My second presentation, to end the day, was titled: “Unifying People and Processes: Case Studies from Three Continents.” This talk featured six case studies of Siemens and Microsoft solutions in Brazil, Argentina, the United States and the United Kingdom. I described how in all cases, the IT Managers and CIOs involved had partnered with a specific business unit to identify a specific problem, then applied the UC solution to it…in all cases achieving tremendous return on their investments, documented improved processes, and cost reductions on travel, video equipment leasing and other areas.
I was specific in naming the user groups, their functions and processes, obstacles, then talked about the comprehensive solutions deployed and the specific improvements realized. It was presentation that had heads nodding in agreement and which generated a most interesting question: how exactly is IT supposed to identify (as in the case studies) business problems that UC can solve when IT’s function is defined as a systems procurer and manager in most organizations? Much discussion followed to answer this question, but the best answer was stated by Dr. Sorenson and is summarized below.
Observations and Opportunities for the UC Strategies community:
One audience question during the final Q & A session with Carsen and me was particularly insightful. “Okay, so I’m sold on the idea of unified communications as an IT manager. I’m not, however, confident in having a business discussion with a departmental executive to discover which of his users need UC and why. That’ not in my skill set. Is there another way?”
I answered that it’s imperative to find a way to get that skill set. It’s the skill set that turns IT folks into heroes—when they suggest and successfully deploy a solution to a specific set of users that results in tremendous improvement in how work is done and how the business executes. That’s exactly how the IT managers in the case studies succeeded. I also stated that there’s another effective way to do this: bring an LOB (or two) with you to the next UC conference so they can see for themselves how organizations with UC are collaborating in a globalized knowledge-based economy more efficiently. Either way, you need this joint approach to start.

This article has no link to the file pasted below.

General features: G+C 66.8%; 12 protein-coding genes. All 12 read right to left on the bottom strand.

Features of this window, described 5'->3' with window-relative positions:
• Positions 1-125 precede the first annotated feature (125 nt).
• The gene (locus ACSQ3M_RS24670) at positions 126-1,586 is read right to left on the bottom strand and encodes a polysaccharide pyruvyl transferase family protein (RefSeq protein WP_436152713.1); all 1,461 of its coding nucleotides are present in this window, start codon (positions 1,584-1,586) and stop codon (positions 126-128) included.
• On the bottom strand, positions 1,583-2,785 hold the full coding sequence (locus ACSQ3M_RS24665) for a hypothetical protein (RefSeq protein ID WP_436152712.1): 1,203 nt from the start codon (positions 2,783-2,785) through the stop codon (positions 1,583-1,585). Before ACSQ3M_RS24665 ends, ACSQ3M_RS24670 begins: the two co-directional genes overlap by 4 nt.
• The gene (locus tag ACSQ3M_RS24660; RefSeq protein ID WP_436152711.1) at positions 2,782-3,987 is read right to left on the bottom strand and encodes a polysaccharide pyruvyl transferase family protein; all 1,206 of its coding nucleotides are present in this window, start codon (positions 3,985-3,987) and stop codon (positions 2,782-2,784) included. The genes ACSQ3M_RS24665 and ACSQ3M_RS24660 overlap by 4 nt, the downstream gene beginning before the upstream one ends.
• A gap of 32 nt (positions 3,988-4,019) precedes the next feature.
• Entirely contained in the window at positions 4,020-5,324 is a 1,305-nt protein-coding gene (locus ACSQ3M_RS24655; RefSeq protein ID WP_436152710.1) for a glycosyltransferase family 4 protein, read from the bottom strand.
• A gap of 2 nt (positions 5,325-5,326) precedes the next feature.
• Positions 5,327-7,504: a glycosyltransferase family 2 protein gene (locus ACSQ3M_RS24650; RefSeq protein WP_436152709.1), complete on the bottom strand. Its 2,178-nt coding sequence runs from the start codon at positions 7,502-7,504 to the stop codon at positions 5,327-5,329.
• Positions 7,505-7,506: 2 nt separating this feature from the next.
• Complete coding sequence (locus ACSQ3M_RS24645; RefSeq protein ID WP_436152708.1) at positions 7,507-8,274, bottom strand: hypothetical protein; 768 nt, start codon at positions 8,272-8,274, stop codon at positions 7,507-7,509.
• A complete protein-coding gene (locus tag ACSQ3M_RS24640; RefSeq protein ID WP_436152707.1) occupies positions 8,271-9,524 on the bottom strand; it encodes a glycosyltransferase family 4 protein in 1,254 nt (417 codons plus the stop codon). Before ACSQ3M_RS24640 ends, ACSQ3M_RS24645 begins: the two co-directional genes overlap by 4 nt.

Dr. Sorensen stated emphatically that this is exactly the kind of 21st century change that is needed to transform and improve businesses requiring a higher degree of human collaboration every day. “You cannot get there by employing 20th century “traditional-role-of IT” thinking.” The case studies I presented, where this new approach worked, were the best evidence that this indeed is the way to make UC work.
It was exactly this combination of case studies of strategic consideration, coupled with examples of targeted UC deployments to specific high-impact user groups that the audience wanted to hear. Plus, the idea that IT and business leaders must now work and think differently in a UC-enabled world was loud and clear as well. A lot of learning happened that day and I realized that this presentation model (a theoretical view of collaboration, coupled with actual case studies of today’s UC in action) will work well in venues in many UC markets.
I look forward to the next such opportunity.
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Communications Integrated to Optimize Business Processes.
UC integrates real-time and non-real time communications with business processes and requirements.
Uses presence capabilities for coordination, and presents a consistent unified user interface and experience across multiple devices and media types.